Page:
Risks to Company Website During Job Changes

Where to avoid unnecessary time and budget increases when your marketing team changes.

Staffing and hiring is at the top of the list of problems effecting business performance. This includes marketing team members leaving to take new jobs. Especially if that team member was the primary contact for the business website.

This past year Cybervise has seen a lot of turnover in marketing staff. We get involved as the web master resource for many business websites. Often Cybervise represents the one constant in a company marketing team. Because of this, we get the outsiders view of what this disruption does to a company.

Let’s tackle this issue head on. Work with the the assumption that your team will change. But make sure that the website is safe and will transition to the next primary contact.

Core Pieces of Website Security

There are a core set of website logins that make sure your website is live. Your website is at risk if you loose a member of your team that has access to these accounts. Take immediate action to protect these logins when someone leaves. Remember, as soon as an ex-employee can access the internet, they can make changes.

High Security Level accounts include:

  • Domain Registry
  • Website Hosting
  • Content Management or Website Backend (example: WordPress Login)
  • Website Admin Email Address (example: email listed in WordPress Settings)
  • Email address where the “Forgot Password” message gets sent for any of these logins.

At least two people in your company should have logins for these accounts at any given time. Cybervise acts as one of those contacts for many companies in case of staff turnover.

Someone Used Their Personal Email

Many online tools require a gmail address for the user name. If your company uses gmail as your email provider, its not an issue. But for others, staff will need to create gmail accounts on behalf of the company to use these tools. Make sure everyone documents accounts setup on behalf of the company.

Social media accounts also need a personal account to create company profiles. Before you delegate the creation of your company Facebook page or LinkedIn page, think strategically about whose profile the page should be attached to.

Here is a list of logins where personal information could be on company accounts:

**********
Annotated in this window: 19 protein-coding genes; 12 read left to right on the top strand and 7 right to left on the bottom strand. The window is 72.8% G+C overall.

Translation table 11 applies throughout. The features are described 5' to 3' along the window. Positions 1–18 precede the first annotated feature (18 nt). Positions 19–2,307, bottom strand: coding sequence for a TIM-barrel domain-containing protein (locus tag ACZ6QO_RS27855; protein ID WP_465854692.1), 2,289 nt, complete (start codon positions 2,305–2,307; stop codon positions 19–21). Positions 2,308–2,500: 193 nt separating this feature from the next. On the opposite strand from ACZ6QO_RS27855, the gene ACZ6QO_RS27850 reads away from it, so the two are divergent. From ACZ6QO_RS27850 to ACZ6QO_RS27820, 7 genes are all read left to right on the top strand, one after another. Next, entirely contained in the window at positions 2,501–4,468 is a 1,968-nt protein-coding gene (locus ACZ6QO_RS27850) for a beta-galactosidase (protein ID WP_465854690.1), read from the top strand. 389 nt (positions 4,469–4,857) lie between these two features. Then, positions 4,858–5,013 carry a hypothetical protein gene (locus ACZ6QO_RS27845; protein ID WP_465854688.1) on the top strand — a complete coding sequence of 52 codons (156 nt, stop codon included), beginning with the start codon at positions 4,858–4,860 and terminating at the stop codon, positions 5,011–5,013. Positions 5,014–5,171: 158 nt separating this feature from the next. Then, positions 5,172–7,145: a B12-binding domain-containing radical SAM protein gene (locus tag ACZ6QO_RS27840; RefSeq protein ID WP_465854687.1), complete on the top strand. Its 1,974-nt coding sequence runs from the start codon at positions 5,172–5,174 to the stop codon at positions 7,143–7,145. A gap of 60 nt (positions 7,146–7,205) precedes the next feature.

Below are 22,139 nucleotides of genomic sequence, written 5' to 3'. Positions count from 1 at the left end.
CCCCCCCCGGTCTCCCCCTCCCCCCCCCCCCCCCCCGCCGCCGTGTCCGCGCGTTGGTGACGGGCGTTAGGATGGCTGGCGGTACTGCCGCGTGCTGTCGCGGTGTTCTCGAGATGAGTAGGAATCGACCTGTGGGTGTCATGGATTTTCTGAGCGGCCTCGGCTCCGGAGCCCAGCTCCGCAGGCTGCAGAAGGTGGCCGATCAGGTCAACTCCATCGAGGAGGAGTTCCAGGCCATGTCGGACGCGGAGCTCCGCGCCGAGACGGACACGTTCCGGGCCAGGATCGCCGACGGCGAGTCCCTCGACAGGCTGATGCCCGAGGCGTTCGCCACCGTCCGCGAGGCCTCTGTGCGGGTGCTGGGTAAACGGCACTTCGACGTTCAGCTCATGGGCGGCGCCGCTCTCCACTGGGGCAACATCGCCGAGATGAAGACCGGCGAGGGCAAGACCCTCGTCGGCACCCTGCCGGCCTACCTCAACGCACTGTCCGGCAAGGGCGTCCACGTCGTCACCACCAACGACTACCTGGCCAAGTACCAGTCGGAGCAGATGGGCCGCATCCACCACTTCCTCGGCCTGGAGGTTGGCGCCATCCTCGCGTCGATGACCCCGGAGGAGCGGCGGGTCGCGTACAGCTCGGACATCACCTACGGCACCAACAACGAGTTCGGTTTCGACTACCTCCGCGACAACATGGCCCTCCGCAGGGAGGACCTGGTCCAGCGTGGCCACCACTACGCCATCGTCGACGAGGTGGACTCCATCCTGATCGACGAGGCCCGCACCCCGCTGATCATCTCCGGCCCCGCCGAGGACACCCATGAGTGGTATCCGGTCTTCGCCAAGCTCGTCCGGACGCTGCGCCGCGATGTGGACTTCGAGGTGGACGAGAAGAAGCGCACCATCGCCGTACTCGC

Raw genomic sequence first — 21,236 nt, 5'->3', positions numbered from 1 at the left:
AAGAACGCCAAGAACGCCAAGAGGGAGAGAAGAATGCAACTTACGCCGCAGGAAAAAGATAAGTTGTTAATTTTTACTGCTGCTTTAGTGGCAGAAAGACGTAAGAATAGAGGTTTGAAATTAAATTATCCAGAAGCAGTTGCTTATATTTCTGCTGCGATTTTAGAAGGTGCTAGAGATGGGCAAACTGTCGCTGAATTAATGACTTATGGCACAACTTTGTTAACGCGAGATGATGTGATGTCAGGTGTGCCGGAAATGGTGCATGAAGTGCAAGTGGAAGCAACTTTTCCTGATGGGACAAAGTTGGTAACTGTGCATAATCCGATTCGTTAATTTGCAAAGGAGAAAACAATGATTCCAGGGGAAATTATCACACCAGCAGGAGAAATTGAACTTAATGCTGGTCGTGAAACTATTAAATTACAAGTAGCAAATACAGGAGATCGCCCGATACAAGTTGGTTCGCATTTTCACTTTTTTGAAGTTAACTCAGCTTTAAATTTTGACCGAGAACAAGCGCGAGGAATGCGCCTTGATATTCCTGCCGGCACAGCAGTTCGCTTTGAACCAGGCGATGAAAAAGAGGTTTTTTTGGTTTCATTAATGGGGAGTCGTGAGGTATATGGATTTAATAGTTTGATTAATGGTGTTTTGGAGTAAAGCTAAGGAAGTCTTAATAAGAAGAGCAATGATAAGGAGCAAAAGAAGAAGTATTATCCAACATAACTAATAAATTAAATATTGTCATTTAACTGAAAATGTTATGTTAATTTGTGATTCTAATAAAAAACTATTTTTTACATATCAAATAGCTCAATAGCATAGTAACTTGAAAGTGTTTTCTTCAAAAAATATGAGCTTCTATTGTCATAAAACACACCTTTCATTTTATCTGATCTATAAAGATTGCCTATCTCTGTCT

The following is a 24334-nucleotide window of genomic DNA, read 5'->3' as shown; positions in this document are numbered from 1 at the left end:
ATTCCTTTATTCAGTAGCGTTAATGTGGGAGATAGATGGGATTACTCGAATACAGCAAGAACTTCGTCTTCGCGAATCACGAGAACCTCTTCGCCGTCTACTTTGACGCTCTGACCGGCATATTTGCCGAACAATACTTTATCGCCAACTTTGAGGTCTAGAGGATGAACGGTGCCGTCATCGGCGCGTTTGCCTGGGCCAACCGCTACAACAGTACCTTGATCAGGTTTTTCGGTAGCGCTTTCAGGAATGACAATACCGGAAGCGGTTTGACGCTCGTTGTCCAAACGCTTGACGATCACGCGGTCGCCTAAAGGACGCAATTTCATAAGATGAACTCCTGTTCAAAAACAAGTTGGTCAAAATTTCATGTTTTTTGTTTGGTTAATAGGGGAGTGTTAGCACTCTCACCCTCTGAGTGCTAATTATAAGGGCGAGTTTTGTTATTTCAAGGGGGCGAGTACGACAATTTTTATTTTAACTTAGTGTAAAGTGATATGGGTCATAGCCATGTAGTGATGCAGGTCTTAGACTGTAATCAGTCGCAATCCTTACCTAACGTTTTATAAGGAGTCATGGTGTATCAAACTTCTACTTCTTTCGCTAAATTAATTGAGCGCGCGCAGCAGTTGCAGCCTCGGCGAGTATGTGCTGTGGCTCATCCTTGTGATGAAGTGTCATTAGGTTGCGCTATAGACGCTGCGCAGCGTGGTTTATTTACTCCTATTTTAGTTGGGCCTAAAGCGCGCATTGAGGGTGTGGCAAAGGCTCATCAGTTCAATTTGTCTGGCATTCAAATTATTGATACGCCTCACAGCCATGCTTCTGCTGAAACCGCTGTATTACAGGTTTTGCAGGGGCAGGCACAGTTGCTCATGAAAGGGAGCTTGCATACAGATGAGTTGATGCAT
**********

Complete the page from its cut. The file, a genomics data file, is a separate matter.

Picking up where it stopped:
• Website Licenses
  • Advertising
  • Google Business Page
  • Company social media accounts
  • Created multiple Gmail accounts
  • Google Analytics
  • Google Search Console

Anything attached to a Gmail account that you don’t own will take work to regain ownership. Make sure to check the “Recovery Contact Info” on company Google accounts. Many times we find personal cell phones and emails as the security contact. That means when you go to reset the passwords, your ex-team member will get the messages.

A big concern will be license renewals. Staff may have registered 3rd-party software used to run your website. When the renewal comes around, their personal email could get the notices. The risk is you find out you missed a renewal once the website stops working. Again, make sure to document any account setup for the company website.

Other Potential Website Security Issues

Site Content – Did you have a former employee writing content for your website? Do you have a policy that states content written for the company belongs to the company? Believe it or not, ex-employees of our clients have called trying to get copies of all the blogs they did. We had another call requesting deletion of all posts they had written. Make is clear who owns what when they leave. That way your blogs don’t end up on the new employers’ website.

Stock Photos – Can you prove when and where all the photos on your website were purchased? Do you have copies of the receipts? Do you know the login for your stock photo account? Use of stock photos is very regulated. If you don’t have proof that you paid for the use of the photo, you will likely get a letter from a lawyer. Add this account to the list of priority logins kept with your website info. I would suggest creating a policy that defines the use of stock photos and how to license them. Document everything.

Website Forms – Do you have forms on your website that collect user information? Who gets the notices when a user completes a form? What email address do they go to? If someone leaves, how do you change this? Two risks here. Missing website leads because no current staff is getting the emails. Sending leads to an ex-employee now working for a competitor. Staff use mulitple emails in the form settings, including a personal email, to help test web forms. Make sure to update these settings as soon as someone leaves.

Related Accounts

They won’t take down the company website. These accounts often share responsibility with the website contact. They also could contain important client or sales data that you will want to protect.

  • Email Lists or Email Marketing Tools (example – Constant Contact)
  • Sales Data or CRM system (example – Salesforce)
  • Shared Drives (example – Dropbox)

Marketing Team Turnover – Potential Costs to your Business Website.

Our November Broadcast of our series “Website Peak Performance” addressed Marketing team turnover. We discussed 3 major issues: Security and Ownership, Training Investment and Maintaining Your Brand.

To learn more, listen to our Webinar Archive, “Marketing Team Turnover“.